Now implement location request and location callback inside configure method:

val locationRequest: LocationRequest = LocationRequest.create()
locationRequest.priority = LocationRequest.PRIORITY_LOW_POWER
val locationCallback = object : LocationCallback() {
      override fun onLocationResult(locationResult: LocationResult?) {
          if (locationResult == null) {
            for (location in locationResult.locations) {
                if (location != null) {
                    val latitude = location.latitude
                    val longitude = location.longitude
                    try {
                        val geocoder = Geocoder(activity, Locale.getDefault())
                        val addresses: List<Address> = geocoder.getFromLocation(latitude, longitude, maxResults)
                        for (address: Address in addresses) {
                            if (address.adminArea != null) {
                                mutableLocation.value = address.adminArea
                    } catch (exception: IOException) {
                        Timber.e(exception, “Error Fetching Location”)

Now call location service inside configure method:

                .requestLocationUpdates(locationRequest, locationCallback, null)

Now observe data for current location inside the fragment from the view model. Save the current user location and go to the main activity:

private val geoLocationViewModel by viewModel<GeoLocationViewModel>()
geoLocationViewModel.location.observe(this, Observer { location ->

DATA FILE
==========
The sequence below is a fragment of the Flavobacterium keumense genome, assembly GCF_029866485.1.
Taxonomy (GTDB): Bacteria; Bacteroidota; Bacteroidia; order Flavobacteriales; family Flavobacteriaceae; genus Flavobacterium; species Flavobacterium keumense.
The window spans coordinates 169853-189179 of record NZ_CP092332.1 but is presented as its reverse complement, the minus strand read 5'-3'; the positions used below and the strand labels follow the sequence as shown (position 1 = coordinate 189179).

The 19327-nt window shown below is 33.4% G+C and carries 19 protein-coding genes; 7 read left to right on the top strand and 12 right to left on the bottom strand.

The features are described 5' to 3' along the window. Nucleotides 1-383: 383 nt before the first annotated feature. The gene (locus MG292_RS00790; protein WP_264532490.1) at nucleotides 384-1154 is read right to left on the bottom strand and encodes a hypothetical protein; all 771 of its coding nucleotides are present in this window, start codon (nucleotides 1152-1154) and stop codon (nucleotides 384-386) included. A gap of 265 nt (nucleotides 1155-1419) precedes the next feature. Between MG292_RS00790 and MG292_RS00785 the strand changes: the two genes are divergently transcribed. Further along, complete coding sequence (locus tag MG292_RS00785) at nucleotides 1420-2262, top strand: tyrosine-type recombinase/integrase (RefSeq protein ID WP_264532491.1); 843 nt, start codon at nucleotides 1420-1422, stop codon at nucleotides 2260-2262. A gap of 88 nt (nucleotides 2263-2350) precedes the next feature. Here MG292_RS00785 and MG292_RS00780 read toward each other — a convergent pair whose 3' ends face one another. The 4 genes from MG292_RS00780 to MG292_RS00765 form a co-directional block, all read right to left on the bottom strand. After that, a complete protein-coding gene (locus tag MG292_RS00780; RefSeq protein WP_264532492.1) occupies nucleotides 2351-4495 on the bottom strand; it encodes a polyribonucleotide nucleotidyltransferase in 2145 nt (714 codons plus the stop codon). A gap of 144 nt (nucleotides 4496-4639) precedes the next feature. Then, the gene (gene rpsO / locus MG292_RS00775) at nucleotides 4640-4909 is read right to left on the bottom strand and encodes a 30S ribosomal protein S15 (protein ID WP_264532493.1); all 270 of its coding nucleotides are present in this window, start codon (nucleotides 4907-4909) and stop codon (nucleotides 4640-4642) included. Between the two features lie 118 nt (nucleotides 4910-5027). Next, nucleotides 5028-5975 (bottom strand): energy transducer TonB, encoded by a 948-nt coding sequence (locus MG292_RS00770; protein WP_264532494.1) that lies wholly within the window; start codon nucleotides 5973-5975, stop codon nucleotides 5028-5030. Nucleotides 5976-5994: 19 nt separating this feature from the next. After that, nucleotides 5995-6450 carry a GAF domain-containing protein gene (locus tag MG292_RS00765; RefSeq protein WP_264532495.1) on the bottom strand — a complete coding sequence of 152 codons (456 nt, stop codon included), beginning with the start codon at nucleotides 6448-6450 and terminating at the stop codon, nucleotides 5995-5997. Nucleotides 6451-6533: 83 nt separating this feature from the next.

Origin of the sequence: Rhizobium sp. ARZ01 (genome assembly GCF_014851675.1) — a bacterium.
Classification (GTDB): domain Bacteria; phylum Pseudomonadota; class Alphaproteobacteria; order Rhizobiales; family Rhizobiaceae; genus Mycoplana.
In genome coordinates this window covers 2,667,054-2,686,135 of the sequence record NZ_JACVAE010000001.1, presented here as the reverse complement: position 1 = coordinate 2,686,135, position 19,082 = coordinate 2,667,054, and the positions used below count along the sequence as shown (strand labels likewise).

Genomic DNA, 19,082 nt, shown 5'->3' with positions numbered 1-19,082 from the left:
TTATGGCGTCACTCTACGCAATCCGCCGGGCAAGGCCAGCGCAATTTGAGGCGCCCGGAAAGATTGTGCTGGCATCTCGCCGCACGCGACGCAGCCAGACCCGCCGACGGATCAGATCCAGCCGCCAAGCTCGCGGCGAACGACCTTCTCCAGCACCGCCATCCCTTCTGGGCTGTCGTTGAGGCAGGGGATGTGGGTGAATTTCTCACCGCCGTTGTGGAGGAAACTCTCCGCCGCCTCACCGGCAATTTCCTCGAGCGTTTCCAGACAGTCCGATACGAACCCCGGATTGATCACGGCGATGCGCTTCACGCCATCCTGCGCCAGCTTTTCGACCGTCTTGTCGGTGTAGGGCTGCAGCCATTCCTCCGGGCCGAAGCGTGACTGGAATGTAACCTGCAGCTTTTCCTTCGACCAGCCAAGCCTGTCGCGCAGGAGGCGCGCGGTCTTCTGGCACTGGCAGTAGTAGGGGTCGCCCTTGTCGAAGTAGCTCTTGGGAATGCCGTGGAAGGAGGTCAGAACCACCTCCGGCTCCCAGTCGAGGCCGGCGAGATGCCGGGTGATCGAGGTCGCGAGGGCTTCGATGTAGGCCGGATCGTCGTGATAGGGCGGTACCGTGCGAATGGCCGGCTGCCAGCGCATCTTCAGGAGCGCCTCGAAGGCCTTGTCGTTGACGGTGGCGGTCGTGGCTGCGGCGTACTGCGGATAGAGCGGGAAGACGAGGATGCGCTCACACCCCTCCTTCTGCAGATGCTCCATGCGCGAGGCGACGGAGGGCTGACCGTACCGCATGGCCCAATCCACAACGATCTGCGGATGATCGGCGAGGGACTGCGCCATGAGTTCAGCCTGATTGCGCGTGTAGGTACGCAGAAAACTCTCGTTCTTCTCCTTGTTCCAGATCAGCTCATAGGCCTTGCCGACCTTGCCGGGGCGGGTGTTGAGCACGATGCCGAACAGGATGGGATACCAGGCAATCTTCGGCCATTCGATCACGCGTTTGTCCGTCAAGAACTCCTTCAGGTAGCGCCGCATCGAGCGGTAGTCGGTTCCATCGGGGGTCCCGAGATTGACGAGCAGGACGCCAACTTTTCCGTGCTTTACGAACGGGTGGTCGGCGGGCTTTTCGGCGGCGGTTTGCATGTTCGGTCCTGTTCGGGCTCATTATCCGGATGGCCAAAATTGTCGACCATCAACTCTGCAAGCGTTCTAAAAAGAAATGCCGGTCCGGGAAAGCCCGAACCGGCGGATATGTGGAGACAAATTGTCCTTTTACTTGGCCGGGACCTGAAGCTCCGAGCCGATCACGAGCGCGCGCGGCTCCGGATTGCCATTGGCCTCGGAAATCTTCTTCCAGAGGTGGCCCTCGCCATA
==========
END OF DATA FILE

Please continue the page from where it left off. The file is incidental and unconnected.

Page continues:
In a Nutshell

So, essentially the Eventyay Attendee should have this feature to show all the events nearby me or in my city, although the app was already doing the job, but we had to manually select the city or locality we wish to search, now after the addition of dedicated current location option, the app will be more user friendly and automated.


  1. Google location services API:
  2. MVVM architecture in Android:


Eventyay, open-event, PlayServices, Location, MVVM, Fossasia, GSoC, Android, Kotlin

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Data Binding with Kotlin in Eventyay Attendee

Databinding is a common and powerful technique in Android Development. Eventyay Attendee has found many situations where data binding comes in as a great solution for our complex UI. Let’s take a look at this technique.

  • Problems without data binding in Android Development
  • Implementing Databinding with Kotlin inside Fragment
  • Implementing Databinding with Kotlin inside RecyclerView/Adapter
  • Results and GIF
  • Conclusions


Getting the data and fetching it to the UI is a basic work in any kind of application. With Android Development, the most common way to do is it to call function like .setText(), isVisible = True/False,.. in your fragment. This can create many long boilerplate codes inside Android classes. Databinding removes them and moves to the UI classes (XML).


Step 1: Enabling data binding in the project build.gradle

android {
  dataBinding {
      enabled = true

Step 2: Wrap the current layout with <layout></layout> tag. Inside that, put <data></data> to indicate any variables needed for data binding. For example, this code here display an event variable for our fragment about event details:

<layout xmlns:android=””


          type=”org.fossasia.openevent.general.event.Event” />


Step 3: Bind your data in the XML file and create a Binding Adapter class for better usage

With the setup above, you can start binding your data with “@{<data code here>}”